IT to OT ImageAs malware spreads from IT to OT, the focus is shifting from business interruptions to physical harm, with the final responsibility resting with the CEO. Amid this fundamental change in threat and attack strategy, organizations need to focus on asset-centric cyber-physical systems and ensure teams are in place to handle monitoring and management of these key systems.

Cybersecurity professionals are used to defending IT systems against malware and other cyber attacks. In recent years, though, attackers have increasingly targeted Operational Technology (OT) systems. 

What is OT? According to the UK’s National Cyber Security Centre (NCSC) it is “technology that interfaces with the physical world and includes Industrial Control Systems (ICS), Supervisory Control and Data Acquisition (SCADA) and Distributed Control Systems (DCS)”. And why is OT a target? Simple: because it is connected to the organization’s network but is generally not managed by the IT team.

Why Is This a Challenge for Members?

While the IT and cyber teams (hopefully) have procedures and schedules in place to check for vulnerabilities, to deploy regular vendor software and firmware updates and to review configurations, the regime is usually less rigorous in the team that operate the OT equipment.

And there are various reasons for this. For instance, the network connectivity and operating software of the equipment is often a very small part of the engineering of the OT kit. If you’re, say, the boiler specialist in a huge engineering plant, your training may well have included days of instructions on how to diagnose gas flow issues or change oil pumps, not to understand the risks of the boiler being connected to the company LAN. Do the daily and weekly boiler reviews include a check on the vendor’s web site to see if there’s a software update with security fixes? We would hope so, but the answer is often no. This is frequently the case with many non-IT devices, not to mention that many such devices are still found to not receive the same degree of software and vulnerability support from their manufacturer as an application or operating system would.

OT systems have a habit of relying on legacy versions of operating systems – for instance, a report from Palo Alto Networks noted that 83% of medical imaging devices run on unsupported operating systems, which is particularly problematic given that around three quarters (72%) of healthcare organizations have IT and non-IT devices on the same network segments. It's not simply a case of upgrading the operating system – it’s commonly the case that the application software simply won’t run on a more recent version because it uses (for instance) calls to software libraries or hardware drivers that have been deprecated in later version of the OS.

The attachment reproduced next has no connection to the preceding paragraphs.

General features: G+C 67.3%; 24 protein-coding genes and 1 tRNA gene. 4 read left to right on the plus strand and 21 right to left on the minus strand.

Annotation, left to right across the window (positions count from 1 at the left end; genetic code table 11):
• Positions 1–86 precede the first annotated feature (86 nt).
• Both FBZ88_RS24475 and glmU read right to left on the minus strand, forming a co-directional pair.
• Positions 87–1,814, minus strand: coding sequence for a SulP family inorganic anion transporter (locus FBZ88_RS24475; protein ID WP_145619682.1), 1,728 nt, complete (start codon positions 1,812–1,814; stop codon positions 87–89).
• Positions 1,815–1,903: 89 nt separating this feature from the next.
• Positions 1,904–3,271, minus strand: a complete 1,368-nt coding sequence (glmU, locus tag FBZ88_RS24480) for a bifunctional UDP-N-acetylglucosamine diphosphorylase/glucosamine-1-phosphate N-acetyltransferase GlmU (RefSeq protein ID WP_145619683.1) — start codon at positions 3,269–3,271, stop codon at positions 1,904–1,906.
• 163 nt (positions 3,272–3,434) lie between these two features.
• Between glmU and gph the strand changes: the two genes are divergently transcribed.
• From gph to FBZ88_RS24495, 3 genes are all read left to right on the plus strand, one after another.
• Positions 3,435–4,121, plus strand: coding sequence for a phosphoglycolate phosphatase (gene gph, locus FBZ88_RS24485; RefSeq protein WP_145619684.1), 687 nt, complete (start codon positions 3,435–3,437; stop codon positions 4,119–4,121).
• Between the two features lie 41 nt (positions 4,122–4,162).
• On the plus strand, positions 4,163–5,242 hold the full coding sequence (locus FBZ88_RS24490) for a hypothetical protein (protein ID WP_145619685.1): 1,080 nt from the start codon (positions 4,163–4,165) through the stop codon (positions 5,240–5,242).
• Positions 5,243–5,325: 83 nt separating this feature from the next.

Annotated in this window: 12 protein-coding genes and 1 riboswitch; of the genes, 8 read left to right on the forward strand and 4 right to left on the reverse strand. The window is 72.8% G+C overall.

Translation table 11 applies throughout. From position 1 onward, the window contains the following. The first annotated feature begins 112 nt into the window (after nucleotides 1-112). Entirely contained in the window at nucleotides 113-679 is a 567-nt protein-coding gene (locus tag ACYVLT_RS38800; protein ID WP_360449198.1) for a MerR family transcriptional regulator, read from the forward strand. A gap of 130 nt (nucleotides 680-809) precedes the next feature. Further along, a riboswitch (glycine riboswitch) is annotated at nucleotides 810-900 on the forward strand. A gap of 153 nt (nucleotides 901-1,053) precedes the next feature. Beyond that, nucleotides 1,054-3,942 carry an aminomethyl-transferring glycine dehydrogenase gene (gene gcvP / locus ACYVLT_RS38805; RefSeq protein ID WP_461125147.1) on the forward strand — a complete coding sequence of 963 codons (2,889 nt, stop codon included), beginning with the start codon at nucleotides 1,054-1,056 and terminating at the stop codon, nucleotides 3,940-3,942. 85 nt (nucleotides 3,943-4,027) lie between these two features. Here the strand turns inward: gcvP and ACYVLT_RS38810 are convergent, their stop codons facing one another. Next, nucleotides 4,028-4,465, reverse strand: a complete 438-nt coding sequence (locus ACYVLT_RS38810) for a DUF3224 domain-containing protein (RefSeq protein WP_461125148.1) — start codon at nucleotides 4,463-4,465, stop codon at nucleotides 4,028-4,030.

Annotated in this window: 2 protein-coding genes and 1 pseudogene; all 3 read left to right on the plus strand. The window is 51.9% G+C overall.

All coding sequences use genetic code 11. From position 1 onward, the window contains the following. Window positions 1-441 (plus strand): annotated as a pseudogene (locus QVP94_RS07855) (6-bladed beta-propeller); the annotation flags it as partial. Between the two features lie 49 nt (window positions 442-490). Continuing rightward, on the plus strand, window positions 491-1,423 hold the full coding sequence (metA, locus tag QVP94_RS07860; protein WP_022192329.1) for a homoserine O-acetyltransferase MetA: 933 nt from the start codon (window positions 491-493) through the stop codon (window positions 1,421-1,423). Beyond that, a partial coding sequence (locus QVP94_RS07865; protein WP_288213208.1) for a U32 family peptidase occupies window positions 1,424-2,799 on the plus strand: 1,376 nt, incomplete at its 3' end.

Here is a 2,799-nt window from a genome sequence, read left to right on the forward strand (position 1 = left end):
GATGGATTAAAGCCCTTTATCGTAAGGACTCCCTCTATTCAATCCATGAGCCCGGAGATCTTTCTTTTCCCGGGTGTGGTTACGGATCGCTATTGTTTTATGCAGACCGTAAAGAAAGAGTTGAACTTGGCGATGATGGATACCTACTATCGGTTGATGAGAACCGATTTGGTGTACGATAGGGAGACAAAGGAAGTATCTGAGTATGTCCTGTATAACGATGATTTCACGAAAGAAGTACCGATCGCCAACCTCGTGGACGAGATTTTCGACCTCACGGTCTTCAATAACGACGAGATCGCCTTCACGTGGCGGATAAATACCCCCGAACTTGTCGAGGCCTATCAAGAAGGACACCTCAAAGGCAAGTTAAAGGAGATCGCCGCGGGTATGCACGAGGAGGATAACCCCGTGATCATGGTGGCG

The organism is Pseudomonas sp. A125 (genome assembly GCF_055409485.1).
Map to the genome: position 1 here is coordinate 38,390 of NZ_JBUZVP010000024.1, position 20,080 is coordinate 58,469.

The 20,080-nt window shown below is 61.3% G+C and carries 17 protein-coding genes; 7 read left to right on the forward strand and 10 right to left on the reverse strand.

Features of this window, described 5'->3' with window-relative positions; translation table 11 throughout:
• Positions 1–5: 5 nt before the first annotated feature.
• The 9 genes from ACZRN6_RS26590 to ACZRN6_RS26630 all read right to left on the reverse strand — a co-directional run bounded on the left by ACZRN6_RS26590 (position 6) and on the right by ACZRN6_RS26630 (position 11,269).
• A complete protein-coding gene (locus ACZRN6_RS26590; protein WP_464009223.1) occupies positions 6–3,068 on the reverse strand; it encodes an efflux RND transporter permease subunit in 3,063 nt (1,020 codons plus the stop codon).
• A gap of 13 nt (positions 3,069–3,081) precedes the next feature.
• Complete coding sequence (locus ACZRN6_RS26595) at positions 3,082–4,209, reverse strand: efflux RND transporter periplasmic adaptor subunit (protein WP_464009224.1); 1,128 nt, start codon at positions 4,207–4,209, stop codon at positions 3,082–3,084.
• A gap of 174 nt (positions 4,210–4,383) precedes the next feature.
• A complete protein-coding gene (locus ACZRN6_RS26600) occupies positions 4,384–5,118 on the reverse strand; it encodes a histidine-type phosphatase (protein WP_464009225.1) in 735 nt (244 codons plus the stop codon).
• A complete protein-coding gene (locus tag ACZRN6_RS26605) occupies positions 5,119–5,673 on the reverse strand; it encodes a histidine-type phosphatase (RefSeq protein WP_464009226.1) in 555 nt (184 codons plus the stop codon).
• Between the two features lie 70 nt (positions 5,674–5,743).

Where complex industrial systems are supported by their vendors, one often finds out-of-band connectivity that enables the vendor to manage and diagnose the system remotely. It’s depressingly common to see attacks on company systems made from afar using a remote access feature that’s designed to permit access to, say, the vendor of the company’s air-conditioning system. And if the vendor can connect, so – potentially – can a bad actor. 

What Can We Do About These Growing Risks To OT?

There are three key things we must do as cybersecurity professionals dealing with OT systems. First, there must be no distinction between IT and OT with regard to connectivity and security. The IT- and security-related elements of the design and planning around introducing or modifying a piece of OT kit must go through exactly the same level of scrutiny, design approval and change control as, say, a new server would. There must be an approval process for any out-of-band vendor connectivity, though the best approach is for this to be completely forbidden – it would be far more sensible to use connectivity provided by the IT department through firewalls they control, and for connections to be enabled on request and disabled by default. 

Second, we must treat all OT equipment as untrusted. We have firewalls between the company network and the internet because we don’t trust the internet. We have the management interfaces of our servers’ out-of-band management adaptors in a separate network segment so that a compromised user’s login cannot be used to attack the servers via a high-privilege way in. We need to make sure that we defend the IT network from the OT systems on it, and to have a strong regime of applying updates, installing patches and conducting regular configuration and log reviews just as we would in the IT world. And we should give serious consideration to having no external connectivity at all – it could well be that the inconvenience of having to wait for an engineer to attend site is outweighed by the risk reduction that approach brings.

Finally, we need to wake up to the risk presented by our OT devices. We mentioned boilers earlier, but there are plenty of other types of devices that are, quite simply, big and/or dangerous, such as industrial plant, the medical systems we touched on previously and even chemical pipelines. Even inadvertent software bugs have been seen to harm people, and so an orchestrated, deliberate attack on OT systems must surely present an even greater hazard.

Yes, OT’s level of connectivity and exposure might be perceived as lower than that of IT. But with a lesser level of security scrutiny and a growing level of attacks specifically aimed at OT, we need to act to keep the risk within tolerance.